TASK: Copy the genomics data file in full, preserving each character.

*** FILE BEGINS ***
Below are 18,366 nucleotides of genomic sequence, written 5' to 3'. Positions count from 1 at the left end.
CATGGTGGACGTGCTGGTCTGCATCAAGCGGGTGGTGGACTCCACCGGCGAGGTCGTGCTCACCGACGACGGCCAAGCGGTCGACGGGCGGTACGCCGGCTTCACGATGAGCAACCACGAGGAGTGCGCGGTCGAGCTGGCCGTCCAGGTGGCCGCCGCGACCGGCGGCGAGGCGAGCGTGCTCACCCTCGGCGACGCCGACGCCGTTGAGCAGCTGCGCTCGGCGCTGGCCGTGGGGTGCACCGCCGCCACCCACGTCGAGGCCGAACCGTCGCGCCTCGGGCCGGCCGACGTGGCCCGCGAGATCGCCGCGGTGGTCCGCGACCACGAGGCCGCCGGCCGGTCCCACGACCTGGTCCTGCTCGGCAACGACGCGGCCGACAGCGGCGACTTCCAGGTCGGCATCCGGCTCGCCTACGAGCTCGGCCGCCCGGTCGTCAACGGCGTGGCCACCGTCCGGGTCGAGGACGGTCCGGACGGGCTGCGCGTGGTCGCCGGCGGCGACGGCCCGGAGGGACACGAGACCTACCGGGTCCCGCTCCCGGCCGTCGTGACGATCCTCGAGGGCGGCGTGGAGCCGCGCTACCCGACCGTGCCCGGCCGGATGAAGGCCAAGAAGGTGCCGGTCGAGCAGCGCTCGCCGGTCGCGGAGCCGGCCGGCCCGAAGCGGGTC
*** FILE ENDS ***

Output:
Below are 18,366 nucleotides of genomic sequence, written 5' to 3'. Positions count from 1 at the left end.
CATGGTGGACGTGCTGGTCTGCATCAAGCGGGTGGTGGACTCCACCGGCGAGGTCGTGCTCACCGACGACGGCCAAGCGGTCGACGGGCGGTACGCCGGCTTCACGATGAGCAACCACGAGGAGTGCGCGGTCGAGCTGGCCGTCCAGGTGGCCGCCGCGACCGGCGGCGAGGCGAGCGTGCTCACCCTCGGCGACGCCGACGCCGTTGAGCAGCTGCGCTCGGCGCTGGCCGTGGGGTGCACCGCCGCCACCCACGTCGAGGCCGAACCGTCGCGCCTCGGGCCGGCCGACGTGGCCCGCGAGATCGCCGCGGTGGTCCGCGACCACGAGGCCGCCGGCCGGTCCCACGACCTGGTCCTGCTCGGCAACGACGCGGCCGACAGCGGCGACTTCCAGGTCGGCATCCGGCTCGCCTACGAGCTCGGCCGCCCGGTCGTCAACGGCGTGGCCACCGTCCGGGTCGAGGACGGTCCGGACGGGCTGCGCGTGGTCGCCGGCGGCGACGGCCCGGAGGGACACGAGACCTACCGGGTCCCGCTCCCGGCCGTCGTGACGATCCTCGAGGGCGGCGTGGAGCCGCGCTACCCGACCGTGCCCGGCCGGATGAAGGCCAAGAAGGTGCCGGTCGAGCAGCGCTCGCCGGTCGCGGAGCCGGCCGGCCCGAAGCGGGTC